Texas and Employment
Taking an initial look into the Texas economy.
“We are home to fewer than one in 10 Americans … but four in 10 new American jobs are in our state,” he told a conference of state legislators from around the nation this week.
And, indeed, as CNN Money notes (also the source for the above):
Texas has gained more than 1 million net new jobs in the decade Perry has led the state. And it’s been going strong since the recession ended.
Now, as a Texan by birth, I have a substantial helping of that thing that Texans consider a modest and realistic pride in the land of the Lone Star (but that others in the country seem to regard simply as annoying—go and figure), so I am wired to like the idea of a “Texas Miracle” i.e., the idea that Texas has discovered the cure for our economic woes. However, I am also keen on evidence and such and not just grandiose claims.
If we look, for example, at the unemployment rates in the country as of June 2011 (via the Bureau of Labor Statistics) we find that, in fact, Texas’ unemployment rate, while better than the country as a whole, is smack in the middle of the pack. Specifically, Texas was 26th out of 51 units (the measure includes DC) with an unemployment rate of 8.2%. The national rate as of June was 9.2%. At a minimum, the job creation number has to be discussed in the context of the overall unemployment rate.
Let’s consider some of the states that have better unemployment rates (ranks in parentheses):
Vermont 5.5% (6)
Massachusetts 7.6% (18t)
Pennsylvania 7.6% (18t)
New York 8.0% (23)
I pick these states because they clearly are ones that would hardly fit a Perry model, and these numbers do suggest a more complex situation, than the one that Perry is suggesting, yes? How can high tax, high regulation states like NY and MA have lower unemployment rates than low tax, low regulation Texas? This is a legitimate question because the current policy arguments being made by the GOP are based in the notion that low tax/low regulation is what we need to be doing to create jobs (and not to mention that MA has that universal health care thing going that I thought was supposed to be a jobs killer…).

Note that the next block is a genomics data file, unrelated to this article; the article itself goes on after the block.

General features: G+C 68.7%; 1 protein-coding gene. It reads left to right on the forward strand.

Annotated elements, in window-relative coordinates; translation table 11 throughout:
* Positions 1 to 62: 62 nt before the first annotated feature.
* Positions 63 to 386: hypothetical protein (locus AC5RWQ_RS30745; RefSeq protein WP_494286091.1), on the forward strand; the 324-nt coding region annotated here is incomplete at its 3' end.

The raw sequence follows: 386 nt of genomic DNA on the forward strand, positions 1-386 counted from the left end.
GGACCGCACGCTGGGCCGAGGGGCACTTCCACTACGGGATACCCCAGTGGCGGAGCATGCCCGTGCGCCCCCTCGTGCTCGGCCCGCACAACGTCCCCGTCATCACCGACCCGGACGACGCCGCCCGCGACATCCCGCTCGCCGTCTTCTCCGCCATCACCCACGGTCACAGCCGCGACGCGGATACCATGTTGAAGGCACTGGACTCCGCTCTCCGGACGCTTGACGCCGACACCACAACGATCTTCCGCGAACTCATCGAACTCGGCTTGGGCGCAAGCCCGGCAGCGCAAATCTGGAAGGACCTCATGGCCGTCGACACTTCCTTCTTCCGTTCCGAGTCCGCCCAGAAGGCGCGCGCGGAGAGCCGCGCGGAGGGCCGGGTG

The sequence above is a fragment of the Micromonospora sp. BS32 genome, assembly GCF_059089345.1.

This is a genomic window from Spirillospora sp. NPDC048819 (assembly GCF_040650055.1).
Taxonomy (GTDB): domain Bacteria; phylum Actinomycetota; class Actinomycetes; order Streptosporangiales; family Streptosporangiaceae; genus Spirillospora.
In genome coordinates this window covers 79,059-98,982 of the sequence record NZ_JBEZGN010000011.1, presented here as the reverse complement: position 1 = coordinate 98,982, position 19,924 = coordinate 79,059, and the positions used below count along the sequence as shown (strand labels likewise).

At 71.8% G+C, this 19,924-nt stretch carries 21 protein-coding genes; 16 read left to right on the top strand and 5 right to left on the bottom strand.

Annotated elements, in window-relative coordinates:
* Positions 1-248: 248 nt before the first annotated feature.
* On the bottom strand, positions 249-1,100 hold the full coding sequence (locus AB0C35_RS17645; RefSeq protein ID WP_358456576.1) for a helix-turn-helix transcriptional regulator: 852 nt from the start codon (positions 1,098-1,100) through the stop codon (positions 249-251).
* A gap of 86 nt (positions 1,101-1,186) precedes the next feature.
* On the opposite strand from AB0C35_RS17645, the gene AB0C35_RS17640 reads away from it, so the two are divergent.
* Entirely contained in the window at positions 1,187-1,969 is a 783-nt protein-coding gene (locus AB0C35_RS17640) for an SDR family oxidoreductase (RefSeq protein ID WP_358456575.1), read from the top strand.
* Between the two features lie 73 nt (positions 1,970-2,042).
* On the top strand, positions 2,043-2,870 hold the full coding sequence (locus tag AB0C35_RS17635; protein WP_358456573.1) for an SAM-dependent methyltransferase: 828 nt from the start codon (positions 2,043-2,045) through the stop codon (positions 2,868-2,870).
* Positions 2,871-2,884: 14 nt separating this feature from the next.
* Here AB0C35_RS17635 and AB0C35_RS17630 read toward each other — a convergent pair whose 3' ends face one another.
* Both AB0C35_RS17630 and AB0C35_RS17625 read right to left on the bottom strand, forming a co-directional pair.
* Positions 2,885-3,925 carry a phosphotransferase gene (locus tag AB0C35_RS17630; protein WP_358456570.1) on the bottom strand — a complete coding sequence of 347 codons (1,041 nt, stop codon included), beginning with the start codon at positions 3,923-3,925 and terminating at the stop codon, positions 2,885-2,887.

Back to the CNN Money piece, there are serious issues in Texas that have to be taken into account when evaluating the overall economic story. To wit:
Texas leads the nation in minimum-wage jobs, and many positions don’t offer health benefits. Also, steep budget cuts are expected to result in the loss of more than 100,000 jobs.
Many of the positions that have been created are on the lower end of the pay scale. Some 550,000 workers last year were paid at or below the federal minimum wage of $7.25, more than double the number making those wages in 2008, according to the Bureau of Labor Statistics.
That’s 9.5% of Texas’ hourly workforce, which gives it the highest percentage of minimum-wage hourly workers in the nation — a dubious title it shares with Mississippi.
There is also the fact that roughly 100,000 teacher have lost, or about to lose their jobs due to state budget cuts.
Also, in terms of policies that can be translated from Texas to the nation as a whole (which is what Perry is going to claim he can do), we have niggling problems like:
Rich in natural resources, the state has been benefiting from the high price of oil and the expanded interest in natural gas exploration. Energy employment has soared by 16.8% over the past year alone.